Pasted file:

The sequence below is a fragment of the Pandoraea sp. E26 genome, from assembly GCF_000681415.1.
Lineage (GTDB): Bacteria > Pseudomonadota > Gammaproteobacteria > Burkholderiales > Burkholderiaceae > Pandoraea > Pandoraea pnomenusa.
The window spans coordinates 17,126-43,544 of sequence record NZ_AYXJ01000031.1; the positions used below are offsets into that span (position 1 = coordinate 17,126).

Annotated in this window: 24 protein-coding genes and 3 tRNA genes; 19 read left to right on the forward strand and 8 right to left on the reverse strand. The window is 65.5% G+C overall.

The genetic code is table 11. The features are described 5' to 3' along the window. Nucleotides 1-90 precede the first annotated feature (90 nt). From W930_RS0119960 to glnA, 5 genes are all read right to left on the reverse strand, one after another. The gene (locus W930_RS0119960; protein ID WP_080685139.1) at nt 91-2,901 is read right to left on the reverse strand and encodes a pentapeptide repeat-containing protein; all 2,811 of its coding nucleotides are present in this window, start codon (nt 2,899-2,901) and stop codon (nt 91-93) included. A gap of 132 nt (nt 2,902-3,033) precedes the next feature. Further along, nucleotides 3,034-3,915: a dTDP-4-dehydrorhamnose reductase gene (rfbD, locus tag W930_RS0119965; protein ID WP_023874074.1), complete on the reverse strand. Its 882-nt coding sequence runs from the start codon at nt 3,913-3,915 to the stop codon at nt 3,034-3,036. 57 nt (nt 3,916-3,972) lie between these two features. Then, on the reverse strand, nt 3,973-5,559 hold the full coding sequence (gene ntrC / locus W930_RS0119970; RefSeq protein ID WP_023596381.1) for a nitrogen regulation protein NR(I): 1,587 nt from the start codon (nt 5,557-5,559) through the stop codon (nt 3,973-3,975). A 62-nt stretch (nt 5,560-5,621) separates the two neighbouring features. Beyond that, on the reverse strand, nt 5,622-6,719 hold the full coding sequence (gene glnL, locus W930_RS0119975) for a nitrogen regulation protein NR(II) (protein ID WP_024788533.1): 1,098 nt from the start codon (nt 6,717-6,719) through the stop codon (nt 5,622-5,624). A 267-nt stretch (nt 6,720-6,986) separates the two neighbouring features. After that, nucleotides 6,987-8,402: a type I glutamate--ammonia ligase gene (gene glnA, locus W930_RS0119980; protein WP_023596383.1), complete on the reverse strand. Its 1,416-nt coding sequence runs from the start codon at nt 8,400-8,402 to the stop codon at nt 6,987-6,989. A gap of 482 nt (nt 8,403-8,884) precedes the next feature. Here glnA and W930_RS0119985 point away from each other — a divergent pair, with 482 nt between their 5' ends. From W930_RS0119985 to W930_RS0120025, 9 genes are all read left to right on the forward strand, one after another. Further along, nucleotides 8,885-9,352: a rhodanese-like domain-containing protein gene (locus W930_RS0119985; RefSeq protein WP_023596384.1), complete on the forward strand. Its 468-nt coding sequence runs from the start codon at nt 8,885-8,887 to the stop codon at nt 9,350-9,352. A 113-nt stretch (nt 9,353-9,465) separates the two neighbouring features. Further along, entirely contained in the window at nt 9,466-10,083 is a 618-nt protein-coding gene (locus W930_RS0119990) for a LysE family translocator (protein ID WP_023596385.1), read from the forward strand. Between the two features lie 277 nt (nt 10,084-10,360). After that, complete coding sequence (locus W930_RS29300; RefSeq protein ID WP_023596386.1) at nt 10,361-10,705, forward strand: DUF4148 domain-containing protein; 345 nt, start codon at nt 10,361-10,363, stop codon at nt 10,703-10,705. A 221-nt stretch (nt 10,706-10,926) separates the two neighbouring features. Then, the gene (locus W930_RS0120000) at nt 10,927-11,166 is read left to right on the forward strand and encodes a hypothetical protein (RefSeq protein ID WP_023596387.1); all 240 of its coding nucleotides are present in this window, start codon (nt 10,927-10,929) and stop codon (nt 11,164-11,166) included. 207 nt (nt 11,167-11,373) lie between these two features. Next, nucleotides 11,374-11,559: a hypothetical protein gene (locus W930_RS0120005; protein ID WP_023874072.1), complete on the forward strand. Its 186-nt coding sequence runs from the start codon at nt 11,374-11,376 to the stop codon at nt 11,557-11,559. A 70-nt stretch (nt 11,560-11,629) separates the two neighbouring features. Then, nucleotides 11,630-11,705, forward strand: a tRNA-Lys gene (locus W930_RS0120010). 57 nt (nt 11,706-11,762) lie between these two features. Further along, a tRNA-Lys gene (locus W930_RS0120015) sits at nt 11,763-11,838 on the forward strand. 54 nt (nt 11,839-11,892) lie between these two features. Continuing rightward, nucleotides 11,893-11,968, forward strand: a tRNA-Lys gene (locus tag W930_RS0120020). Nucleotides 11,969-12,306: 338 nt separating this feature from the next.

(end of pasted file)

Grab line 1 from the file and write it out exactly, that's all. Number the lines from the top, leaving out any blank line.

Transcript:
The sequence below is a fragment of the Pandoraea sp. E26 genome, from assembly GCF_000681415.1.